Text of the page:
Monthly Archives: November 2014

What the ‘ell kind of brand does Ello think it’s building?

selloI awoke recently to an email with the news from the latest social media darling Ello, the startup that’s being called the Facebook killer, had converted to a Public Benefits Corporation . A Public Benefits Corporation (PBC) is new kind of for-profit entity that exists to produce a benefit for society as a whole. Regardless of whether or not you feel a social media site could actually be considered a public benefit, the move garnered a lot of media attention.  With Facebook’s recent privacy mis-steps, many welcome Ello’s arrival on the scene as the anti-Facebook. However, there are repercussions for building your brand, as Ello is doing, based heavily on ethical superiority.

To begin with, Ello’s email communication is anything but humble. The email, laced with a tone of smug hubris stated, “With virtually everybody else relying on ads to make money, some members of the tech elite are finding it hard to imagine there is a better way.” The email went of further to explain that “the Ello PBC charter states in the strongest legal terms possible” that: Ello shall never make money from selling ads, user data, or if sold the new owners would have to comply by these terms as well. The email concludes with, “There is a better way.”

Ello is implying that advertisement based business models are, by nature, morally inferior to their yet to be implemented add-on freemium model. However, this is a very simplistic and limited perspective on competing business models. There is nothing inherently deviant about an ad-based model. You could just as easily abuse selling add-on services to end users – for example by making them pay at every turn, as you could with ad-based based models. To say that one is superior over another is ignorant. To claim that yours is better could prove fatal.

While, in principle, its sounds good that Ello is taking a moral stance against the “evils” of ad based revenue models, they are doing so by claiming a non-existent moral high ground that their model somehow rises above it all. This is a position that no business can live up to over time.  The demographic that will have emotional loyalty to the Ello brand now based on that kind of sentiment will bring that same sort of criticality when evaluating Ello later.  One slip up in the eyes of their demographic, however slight, and those same users who love Ello today will judge them with the exact moral harshness that they are currently riding high on.  They will be crucified and loyalty in their service will quickly erode.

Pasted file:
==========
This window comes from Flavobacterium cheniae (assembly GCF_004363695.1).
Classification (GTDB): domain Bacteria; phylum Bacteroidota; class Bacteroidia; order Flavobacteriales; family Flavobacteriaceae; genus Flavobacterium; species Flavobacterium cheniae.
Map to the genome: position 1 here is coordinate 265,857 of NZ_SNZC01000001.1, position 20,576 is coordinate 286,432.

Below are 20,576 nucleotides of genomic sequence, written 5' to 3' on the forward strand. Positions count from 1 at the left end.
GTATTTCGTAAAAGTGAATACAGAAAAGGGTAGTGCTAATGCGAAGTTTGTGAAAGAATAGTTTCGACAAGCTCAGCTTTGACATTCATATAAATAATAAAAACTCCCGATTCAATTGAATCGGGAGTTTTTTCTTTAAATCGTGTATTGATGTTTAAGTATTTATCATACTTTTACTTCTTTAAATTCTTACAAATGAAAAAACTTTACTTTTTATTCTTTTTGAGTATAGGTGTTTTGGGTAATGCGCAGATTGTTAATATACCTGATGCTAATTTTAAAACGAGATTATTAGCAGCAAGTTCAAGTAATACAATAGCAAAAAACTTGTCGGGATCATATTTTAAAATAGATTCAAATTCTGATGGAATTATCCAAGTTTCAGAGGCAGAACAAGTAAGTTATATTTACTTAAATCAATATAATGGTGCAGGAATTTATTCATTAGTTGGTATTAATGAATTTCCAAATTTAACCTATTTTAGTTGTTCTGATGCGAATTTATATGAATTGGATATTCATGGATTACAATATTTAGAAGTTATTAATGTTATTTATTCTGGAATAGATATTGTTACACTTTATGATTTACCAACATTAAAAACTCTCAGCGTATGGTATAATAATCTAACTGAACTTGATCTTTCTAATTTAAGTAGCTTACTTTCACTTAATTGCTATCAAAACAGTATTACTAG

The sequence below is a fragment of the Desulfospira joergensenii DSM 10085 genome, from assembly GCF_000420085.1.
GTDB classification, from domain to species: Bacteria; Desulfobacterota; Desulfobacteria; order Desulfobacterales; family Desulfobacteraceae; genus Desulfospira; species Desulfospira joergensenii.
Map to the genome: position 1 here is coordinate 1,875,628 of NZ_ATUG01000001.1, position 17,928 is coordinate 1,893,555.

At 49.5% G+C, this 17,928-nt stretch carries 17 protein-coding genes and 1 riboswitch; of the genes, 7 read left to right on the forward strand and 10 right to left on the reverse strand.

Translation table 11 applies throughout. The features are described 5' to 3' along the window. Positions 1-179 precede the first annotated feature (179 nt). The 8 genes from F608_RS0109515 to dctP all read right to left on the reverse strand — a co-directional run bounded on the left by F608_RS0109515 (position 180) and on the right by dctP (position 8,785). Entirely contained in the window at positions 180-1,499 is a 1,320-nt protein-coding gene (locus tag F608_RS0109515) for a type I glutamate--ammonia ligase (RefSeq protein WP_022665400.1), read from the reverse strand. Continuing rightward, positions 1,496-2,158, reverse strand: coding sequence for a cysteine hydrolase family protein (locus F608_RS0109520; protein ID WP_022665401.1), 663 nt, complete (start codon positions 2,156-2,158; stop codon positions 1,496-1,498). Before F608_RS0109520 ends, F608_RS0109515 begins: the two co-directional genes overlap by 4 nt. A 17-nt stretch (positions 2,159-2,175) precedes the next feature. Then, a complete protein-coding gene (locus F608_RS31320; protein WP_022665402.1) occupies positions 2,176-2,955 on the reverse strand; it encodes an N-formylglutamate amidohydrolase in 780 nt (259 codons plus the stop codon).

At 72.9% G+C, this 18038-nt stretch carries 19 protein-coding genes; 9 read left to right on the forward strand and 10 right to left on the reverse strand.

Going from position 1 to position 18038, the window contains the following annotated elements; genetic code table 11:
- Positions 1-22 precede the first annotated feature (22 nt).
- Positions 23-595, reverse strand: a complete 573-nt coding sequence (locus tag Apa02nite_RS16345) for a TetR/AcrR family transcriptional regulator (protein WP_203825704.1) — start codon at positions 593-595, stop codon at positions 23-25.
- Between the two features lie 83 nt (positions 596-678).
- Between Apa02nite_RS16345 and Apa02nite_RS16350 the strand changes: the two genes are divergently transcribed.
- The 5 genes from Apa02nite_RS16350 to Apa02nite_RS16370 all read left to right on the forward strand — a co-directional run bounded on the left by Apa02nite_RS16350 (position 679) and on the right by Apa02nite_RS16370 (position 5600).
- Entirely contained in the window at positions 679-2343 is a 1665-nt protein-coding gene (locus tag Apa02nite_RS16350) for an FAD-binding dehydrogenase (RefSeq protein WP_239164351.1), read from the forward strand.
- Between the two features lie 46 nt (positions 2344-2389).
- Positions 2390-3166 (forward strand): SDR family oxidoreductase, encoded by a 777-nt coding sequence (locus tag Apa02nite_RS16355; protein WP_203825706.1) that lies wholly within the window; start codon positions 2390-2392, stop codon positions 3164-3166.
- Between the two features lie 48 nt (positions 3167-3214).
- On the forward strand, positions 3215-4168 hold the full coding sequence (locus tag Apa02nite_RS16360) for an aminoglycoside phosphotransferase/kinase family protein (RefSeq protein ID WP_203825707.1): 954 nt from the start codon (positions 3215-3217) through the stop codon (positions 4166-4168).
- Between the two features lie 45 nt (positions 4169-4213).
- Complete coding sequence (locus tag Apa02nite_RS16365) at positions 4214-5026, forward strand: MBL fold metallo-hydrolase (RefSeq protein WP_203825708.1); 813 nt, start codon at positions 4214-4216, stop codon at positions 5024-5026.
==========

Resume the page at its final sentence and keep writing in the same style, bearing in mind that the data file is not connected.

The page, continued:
Ello isn’t the first company to endorse their brand from some sort of ethically superior position. A quick stroll down corporate memory lane shows the moral shrapnel of companies whose brand had a better than others sentiment attached to it. Google’s “don’t be evil” motto has been derided by many, including Eric Schmidt himself.  Whole Foods has also come under attack  for their glossing over the troubles of producing organic products.

While these brands and customers initially feel justified in their positions, they can quickly become mocked due to the untenable mix of perfect ethics and economic realities. The issue isn’t that they are attempting to operate ehically. Many companies do this and do it well. The issue is that they are developing their brand as somehow rising about others morally. They are betting too heavily upon their moral correctness.

The notion of a for profit business that is also a public benefit is a farce. For profit businesses are in business for just that, profit. Mistakes will be made, profits will drive decisions, and eventually your consumers will be disillusioned by your actions. Better to be humble than to shout to the world that you are better. Sure people will be drawn to you at first, but they will be the first to abandon you when you falter. No one is perfect and the backlash can be brutal.

Business and public benefit are at odds. From a short term perspective it may work. But as news departments of the major television networks, which were once considered a public beneft, found out over the last few decades that as the business climate changed, you need to turn a profit to survive. Business that succeed live by Darwinian rules of engagement. They Adapt or die. Business necessitates kill or be killed.  This is the reason that the non-profit designation exists. It is near impossible to create a for profit organization and serve the public at the same time.

Before you get wound around the axle and suggest I am advocating for a laissez faire approach to business ethics, I’m not. There is plenty of room for business ethics, just not as part of building your brand. You should stake your brand on what you do rather than how your business ethics are beyond reproach.  As it’s been said, pride goes before the fall; don’t let your brand take the road to ‘ell(o).


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